Otonomy’s Phase III trial for Ménière's disease fails to meet endpoints


US-based Otonomy has reported results from a Phase III clinical trial (AVERTS-1) of its drug candidate Otividex (OTO-104) to treat patients with a chronic ear disorder called Unilateral Ménière’s disease.

Otividex is a sustained-exposure formulation of the dexamethasone steroid being developed for Ménière’s disease and cisplatin-induced hearing loss.

As the results showed that the trial has failed to meet the primary endpoint and all key vertigo secondary endpoints, Otonomy is immediately ceasing the development activities for Otividex.

The prospective, randomised, double-blind, placebo-controlled AVERTS-1 trial evaluated the effectiveness of single intratympanic injections of Otividex in 165 subjects over 16 weeks.

The trial’s primary endpoint was the count of definitive vertigo days by poisson regression analysis, and a 58% decrease in vertigo frequency from baseline was observed in the third month compared to 55% for placebo.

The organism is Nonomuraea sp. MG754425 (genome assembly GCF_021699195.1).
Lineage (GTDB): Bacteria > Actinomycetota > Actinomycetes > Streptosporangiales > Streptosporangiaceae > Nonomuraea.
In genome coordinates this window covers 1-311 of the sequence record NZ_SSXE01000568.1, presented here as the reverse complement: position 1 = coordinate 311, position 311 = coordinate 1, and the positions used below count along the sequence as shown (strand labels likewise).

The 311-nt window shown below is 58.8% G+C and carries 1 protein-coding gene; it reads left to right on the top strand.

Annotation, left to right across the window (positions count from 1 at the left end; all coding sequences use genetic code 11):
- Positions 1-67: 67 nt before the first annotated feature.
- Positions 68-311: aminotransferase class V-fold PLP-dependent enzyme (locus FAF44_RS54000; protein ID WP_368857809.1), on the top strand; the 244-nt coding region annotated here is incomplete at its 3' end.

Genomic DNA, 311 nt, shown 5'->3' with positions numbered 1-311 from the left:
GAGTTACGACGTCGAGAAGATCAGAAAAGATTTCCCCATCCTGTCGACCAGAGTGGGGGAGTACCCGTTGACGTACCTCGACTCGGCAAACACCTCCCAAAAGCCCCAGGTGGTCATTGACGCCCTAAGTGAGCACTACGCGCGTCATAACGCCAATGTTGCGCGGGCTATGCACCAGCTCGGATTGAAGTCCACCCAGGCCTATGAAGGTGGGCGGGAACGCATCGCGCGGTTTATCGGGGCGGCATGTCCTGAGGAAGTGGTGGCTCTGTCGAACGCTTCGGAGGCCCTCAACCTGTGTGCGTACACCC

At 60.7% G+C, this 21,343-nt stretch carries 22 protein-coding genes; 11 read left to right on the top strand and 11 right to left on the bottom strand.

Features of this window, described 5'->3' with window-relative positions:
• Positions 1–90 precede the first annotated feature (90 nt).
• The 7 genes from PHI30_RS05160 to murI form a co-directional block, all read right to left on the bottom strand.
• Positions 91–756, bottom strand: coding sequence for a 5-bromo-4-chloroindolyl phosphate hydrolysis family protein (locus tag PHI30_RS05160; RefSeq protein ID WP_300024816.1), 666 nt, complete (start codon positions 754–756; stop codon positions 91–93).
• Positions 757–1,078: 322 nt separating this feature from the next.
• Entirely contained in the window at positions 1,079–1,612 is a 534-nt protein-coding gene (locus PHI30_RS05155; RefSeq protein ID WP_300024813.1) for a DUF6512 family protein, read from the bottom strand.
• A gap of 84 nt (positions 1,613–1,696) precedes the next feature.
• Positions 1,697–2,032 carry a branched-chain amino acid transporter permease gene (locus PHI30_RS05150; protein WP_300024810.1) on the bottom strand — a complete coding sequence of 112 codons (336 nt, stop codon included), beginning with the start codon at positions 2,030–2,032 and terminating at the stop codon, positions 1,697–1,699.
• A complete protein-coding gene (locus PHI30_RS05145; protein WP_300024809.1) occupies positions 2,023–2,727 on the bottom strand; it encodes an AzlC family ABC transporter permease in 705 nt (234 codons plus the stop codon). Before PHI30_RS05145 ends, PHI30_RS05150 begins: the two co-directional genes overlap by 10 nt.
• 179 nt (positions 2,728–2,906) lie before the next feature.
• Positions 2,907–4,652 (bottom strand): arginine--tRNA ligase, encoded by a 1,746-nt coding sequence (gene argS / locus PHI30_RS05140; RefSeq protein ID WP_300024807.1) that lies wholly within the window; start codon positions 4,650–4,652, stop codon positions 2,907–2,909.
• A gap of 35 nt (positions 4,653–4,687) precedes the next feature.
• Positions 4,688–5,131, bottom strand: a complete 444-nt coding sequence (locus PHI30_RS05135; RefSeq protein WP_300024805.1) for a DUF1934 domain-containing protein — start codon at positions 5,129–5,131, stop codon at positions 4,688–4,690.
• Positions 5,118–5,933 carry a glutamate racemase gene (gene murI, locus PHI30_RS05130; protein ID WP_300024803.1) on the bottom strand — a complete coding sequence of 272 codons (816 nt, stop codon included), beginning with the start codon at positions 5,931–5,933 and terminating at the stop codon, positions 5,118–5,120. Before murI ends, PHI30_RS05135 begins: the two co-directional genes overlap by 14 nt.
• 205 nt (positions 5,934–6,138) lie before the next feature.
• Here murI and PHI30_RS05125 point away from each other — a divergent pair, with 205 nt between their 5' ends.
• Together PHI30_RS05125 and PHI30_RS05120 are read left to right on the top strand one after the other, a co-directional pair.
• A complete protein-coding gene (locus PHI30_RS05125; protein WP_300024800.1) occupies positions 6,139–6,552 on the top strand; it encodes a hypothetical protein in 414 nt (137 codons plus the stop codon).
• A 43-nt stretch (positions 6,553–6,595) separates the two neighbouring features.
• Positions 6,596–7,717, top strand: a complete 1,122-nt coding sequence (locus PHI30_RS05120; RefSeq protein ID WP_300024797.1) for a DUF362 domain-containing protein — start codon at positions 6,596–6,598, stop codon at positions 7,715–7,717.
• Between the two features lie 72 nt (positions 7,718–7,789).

"We are greatly disappointed by these results, and surprised by both the higher placebo response and lower Otividex improvement than observed in our previous trials."

Otonomy president and CEO David Weber said: “We are greatly disappointed by these results, and surprised by both the higher placebo response and lower Otividex improvement than observed in our previous trials.

“Based on these results, we are immediately suspending all development activities for Otividex, including the ongoing AVERTS-2 trial.

“In addition, the company is undertaking a review of its product pipeline and commercial efforts to identify opportunities to extend its cash runway and build shareholder value."

According to Phase IIb trial top-line results reported in May 2015 from 154 subjects, Otividex demonstrated a 61% decrease from baseline in vertigo frequency in month three, when compared to 43% for placebo.